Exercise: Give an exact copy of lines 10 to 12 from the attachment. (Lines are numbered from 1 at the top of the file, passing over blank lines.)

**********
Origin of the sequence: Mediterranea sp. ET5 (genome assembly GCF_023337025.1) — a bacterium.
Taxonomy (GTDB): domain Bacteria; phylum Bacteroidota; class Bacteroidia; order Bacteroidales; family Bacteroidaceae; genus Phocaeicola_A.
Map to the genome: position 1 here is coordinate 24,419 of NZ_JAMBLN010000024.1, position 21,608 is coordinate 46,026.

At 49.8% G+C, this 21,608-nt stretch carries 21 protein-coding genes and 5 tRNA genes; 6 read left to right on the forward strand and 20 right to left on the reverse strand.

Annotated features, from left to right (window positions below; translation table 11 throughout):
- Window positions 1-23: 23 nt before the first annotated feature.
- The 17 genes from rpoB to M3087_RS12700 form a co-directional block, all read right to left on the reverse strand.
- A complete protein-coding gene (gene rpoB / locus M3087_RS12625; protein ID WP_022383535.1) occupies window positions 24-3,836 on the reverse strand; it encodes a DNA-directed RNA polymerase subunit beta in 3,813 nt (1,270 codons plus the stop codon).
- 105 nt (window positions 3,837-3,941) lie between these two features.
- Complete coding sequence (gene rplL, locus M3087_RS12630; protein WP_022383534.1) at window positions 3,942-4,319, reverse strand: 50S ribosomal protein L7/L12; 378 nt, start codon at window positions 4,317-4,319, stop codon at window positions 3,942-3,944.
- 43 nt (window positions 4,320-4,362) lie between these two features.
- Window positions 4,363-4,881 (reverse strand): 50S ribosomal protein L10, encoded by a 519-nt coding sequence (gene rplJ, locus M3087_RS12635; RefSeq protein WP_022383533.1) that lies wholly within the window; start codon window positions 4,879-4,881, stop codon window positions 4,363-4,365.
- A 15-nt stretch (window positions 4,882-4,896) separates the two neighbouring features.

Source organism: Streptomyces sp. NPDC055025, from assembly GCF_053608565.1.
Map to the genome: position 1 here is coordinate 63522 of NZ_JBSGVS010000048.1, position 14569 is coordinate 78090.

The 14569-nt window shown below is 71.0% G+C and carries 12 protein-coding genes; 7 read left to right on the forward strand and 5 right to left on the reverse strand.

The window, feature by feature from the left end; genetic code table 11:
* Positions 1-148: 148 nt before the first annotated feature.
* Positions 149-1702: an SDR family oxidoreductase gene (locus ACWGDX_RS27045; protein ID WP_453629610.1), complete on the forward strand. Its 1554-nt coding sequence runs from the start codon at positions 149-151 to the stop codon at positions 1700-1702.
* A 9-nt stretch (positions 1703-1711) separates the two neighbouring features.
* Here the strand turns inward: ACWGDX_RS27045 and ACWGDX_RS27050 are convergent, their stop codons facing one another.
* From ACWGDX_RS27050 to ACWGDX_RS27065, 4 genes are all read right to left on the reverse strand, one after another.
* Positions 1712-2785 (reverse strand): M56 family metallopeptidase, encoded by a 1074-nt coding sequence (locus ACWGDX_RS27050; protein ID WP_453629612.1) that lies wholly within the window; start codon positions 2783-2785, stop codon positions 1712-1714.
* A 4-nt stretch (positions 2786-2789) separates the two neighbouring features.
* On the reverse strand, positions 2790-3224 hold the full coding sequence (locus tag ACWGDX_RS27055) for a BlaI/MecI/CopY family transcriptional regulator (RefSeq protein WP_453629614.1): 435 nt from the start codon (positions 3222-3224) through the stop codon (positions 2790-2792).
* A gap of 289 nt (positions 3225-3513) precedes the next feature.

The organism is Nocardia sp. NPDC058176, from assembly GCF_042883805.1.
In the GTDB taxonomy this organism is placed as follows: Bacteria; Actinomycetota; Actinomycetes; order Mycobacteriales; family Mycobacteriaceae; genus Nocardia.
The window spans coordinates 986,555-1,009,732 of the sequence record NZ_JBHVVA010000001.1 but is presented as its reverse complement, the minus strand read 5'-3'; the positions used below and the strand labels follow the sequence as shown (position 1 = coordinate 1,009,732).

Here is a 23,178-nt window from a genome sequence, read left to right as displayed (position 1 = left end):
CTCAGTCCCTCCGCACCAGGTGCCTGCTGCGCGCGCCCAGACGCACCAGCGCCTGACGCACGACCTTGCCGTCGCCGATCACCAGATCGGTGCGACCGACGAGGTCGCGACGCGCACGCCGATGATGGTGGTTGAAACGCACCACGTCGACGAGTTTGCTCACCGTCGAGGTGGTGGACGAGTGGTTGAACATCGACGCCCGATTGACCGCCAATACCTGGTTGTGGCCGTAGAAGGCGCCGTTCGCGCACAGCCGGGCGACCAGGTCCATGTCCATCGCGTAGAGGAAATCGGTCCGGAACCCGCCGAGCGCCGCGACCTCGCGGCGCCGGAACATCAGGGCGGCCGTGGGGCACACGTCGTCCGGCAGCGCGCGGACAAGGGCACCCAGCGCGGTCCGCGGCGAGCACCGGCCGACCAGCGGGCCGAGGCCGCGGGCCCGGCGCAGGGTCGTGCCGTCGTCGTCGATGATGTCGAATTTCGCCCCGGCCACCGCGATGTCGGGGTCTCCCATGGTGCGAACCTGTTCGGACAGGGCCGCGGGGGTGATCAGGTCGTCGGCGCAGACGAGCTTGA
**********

- Complete coding sequence (gene rplL, locus M3087_RS12630; protein WP_022383534.1) at window positions 3,942-4,319, reverse strand: 50S ribosomal protein L7/L12; 378 nt, start codon at window positions 4,317-4,319, stop codon at window positions 3,942-3,944.
- 43 nt (window positions 4,320-4,362) lie between these two features.
- Window positions 4,363-4,881 (reverse strand): 50S ribosomal protein L10, encoded by a 519-nt coding sequence (gene rplJ, locus M3087_RS12635; RefSeq protein WP_022383533.1) that lies wholly within the window; start codon window positions 4,879-4,881, stop codon window positions 4,363-4,365.